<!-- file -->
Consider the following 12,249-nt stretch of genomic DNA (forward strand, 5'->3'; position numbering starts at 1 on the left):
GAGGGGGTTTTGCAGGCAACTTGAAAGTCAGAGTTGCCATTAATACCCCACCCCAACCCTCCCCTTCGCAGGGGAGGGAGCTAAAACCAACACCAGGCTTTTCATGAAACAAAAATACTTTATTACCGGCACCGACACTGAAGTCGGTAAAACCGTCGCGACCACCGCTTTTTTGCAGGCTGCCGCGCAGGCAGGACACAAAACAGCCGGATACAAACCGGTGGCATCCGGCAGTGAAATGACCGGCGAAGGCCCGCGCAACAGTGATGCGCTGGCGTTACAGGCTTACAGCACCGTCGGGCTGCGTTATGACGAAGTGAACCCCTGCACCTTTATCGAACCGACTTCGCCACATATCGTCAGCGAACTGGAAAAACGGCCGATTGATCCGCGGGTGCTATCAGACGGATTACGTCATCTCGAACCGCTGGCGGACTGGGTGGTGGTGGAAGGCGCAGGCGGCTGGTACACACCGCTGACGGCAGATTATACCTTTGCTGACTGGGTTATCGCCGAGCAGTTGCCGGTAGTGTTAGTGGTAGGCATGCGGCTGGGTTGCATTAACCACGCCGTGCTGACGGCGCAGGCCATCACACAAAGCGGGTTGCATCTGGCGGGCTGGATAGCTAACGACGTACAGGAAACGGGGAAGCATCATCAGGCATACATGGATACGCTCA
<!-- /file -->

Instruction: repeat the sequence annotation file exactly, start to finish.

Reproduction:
Consider the following 12,249-nt stretch of genomic DNA (forward strand, 5'->3'; position numbering starts at 1 on the left):
GAGGGGGTTTTGCAGGCAACTTGAAAGTCAGAGTTGCCATTAATACCCCACCCCAACCCTCCCCTTCGCAGGGGAGGGAGCTAAAACCAACACCAGGCTTTTCATGAAACAAAAATACTTTATTACCGGCACCGACACTGAAGTCGGTAAAACCGTCGCGACCACCGCTTTTTTGCAGGCTGCCGCGCAGGCAGGACACAAAACAGCCGGATACAAACCGGTGGCATCCGGCAGTGAAATGACCGGCGAAGGCCCGCGCAACAGTGATGCGCTGGCGTTACAGGCTTACAGCACCGTCGGGCTGCGTTATGACGAAGTGAACCCCTGCACCTTTATCGAACCGACTTCGCCACATATCGTCAGCGAACTGGAAAAACGGCCGATTGATCCGCGGGTGCTATCAGACGGATTACGTCATCTCGAACCGCTGGCGGACTGGGTGGTGGTGGAAGGCGCAGGCGGCTGGTACACACCGCTGACGGCAGATTATACCTTTGCTGACTGGGTTATCGCCGAGCAGTTGCCGGTAGTGTTAGTGGTAGGCATGCGGCTGGGTTGCATTAACCACGCCGTGCTGACGGCGCAGGCCATCACACAAAGCGGGTTGCATCTGGCGGGCTGGATAGCTAACGACGTACAGGAAACGGGGAAGCATCATCAGGCATACATGGATACGCTCA